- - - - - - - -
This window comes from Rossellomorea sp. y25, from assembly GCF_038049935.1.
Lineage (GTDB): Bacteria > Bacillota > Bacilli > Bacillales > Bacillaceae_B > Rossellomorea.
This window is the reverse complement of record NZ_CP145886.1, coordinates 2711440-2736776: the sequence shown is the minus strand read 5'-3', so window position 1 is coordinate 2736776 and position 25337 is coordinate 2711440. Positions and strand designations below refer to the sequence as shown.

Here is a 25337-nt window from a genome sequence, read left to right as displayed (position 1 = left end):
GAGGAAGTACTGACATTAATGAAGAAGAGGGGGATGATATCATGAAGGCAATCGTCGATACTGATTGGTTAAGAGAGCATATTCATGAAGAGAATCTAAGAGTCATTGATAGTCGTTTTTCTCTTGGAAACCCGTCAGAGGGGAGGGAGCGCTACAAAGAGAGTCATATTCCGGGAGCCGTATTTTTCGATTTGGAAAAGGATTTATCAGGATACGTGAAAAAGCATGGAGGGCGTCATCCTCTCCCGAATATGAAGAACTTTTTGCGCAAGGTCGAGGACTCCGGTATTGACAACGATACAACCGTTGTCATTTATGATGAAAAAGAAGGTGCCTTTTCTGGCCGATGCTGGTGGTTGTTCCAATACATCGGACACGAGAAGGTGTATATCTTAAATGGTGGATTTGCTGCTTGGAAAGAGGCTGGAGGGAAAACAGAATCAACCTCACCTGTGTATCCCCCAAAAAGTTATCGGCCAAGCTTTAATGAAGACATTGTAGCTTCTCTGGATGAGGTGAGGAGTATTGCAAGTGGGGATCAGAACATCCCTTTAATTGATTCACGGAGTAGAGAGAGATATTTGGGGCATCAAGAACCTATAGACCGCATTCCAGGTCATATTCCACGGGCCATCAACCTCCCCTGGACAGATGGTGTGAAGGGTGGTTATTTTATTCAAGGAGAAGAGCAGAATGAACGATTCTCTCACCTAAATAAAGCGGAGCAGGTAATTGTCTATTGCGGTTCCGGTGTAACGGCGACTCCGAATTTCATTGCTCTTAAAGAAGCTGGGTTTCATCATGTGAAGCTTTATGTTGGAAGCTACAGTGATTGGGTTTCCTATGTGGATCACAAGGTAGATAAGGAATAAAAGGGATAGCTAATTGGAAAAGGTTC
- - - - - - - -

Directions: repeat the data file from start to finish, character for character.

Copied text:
This window comes from Rossellomorea sp. y25, from assembly GCF_038049935.1.
Lineage (GTDB): Bacteria > Bacillota > Bacilli > Bacillales > Bacillaceae_B > Rossellomorea.
This window is the reverse complement of record NZ_CP145886.1, coordinates 2711440-2736776: the sequence shown is the minus strand read 5'-3', so window position 1 is coordinate 2736776 and position 25337 is coordinate 2711440. Positions and strand designations below refer to the sequence as shown.

Here is a 25337-nt window from a genome sequence, read left to right as displayed (position 1 = left end):
GAGGAAGTACTGACATTAATGAAGAAGAGGGGGATGATATCATGAAGGCAATCGTCGATACTGATTGGTTAAGAGAGCATATTCATGAAGAGAATCTAAGAGTCATTGATAGTCGTTTTTCTCTTGGAAACCCGTCAGAGGGGAGGGAGCGCTACAAAGAGAGTCATATTCCGGGAGCCGTATTTTTCGATTTGGAAAAGGATTTATCAGGATACGTGAAAAAGCATGGAGGGCGTCATCCTCTCCCGAATATGAAGAACTTTTTGCGCAAGGTCGAGGACTCCGGTATTGACAACGATACAACCGTTGTCATTTATGATGAAAAAGAAGGTGCCTTTTCTGGCCGATGCTGGTGGTTGTTCCAATACATCGGACACGAGAAGGTGTATATCTTAAATGGTGGATTTGCTGCTTGGAAAGAGGCTGGAGGGAAAACAGAATCAACCTCACCTGTGTATCCCCCAAAAAGTTATCGGCCAAGCTTTAATGAAGACATTGTAGCTTCTCTGGATGAGGTGAGGAGTATTGCAAGTGGGGATCAGAACATCCCTTTAATTGATTCACGGAGTAGAGAGAGATATTTGGGGCATCAAGAACCTATAGACCGCATTCCAGGTCATATTCCACGGGCCATCAACCTCCCCTGGACAGATGGTGTGAAGGGTGGTTATTTTATTCAAGGAGAAGAGCAGAATGAACGATTCTCTCACCTAAATAAAGCGGAGCAGGTAATTGTCTATTGCGGTTCCGGTGTAACGGCGACTCCGAATTTCATTGCTCTTAAAGAAGCTGGGTTTCATCATGTGAAGCTTTATGTTGGAAGCTACAGTGATTGGGTTTCCTATGTGGATCACAAGGTAGATAAGGAATAAAAGGGATAGCTAATTGGAAAAGGTTC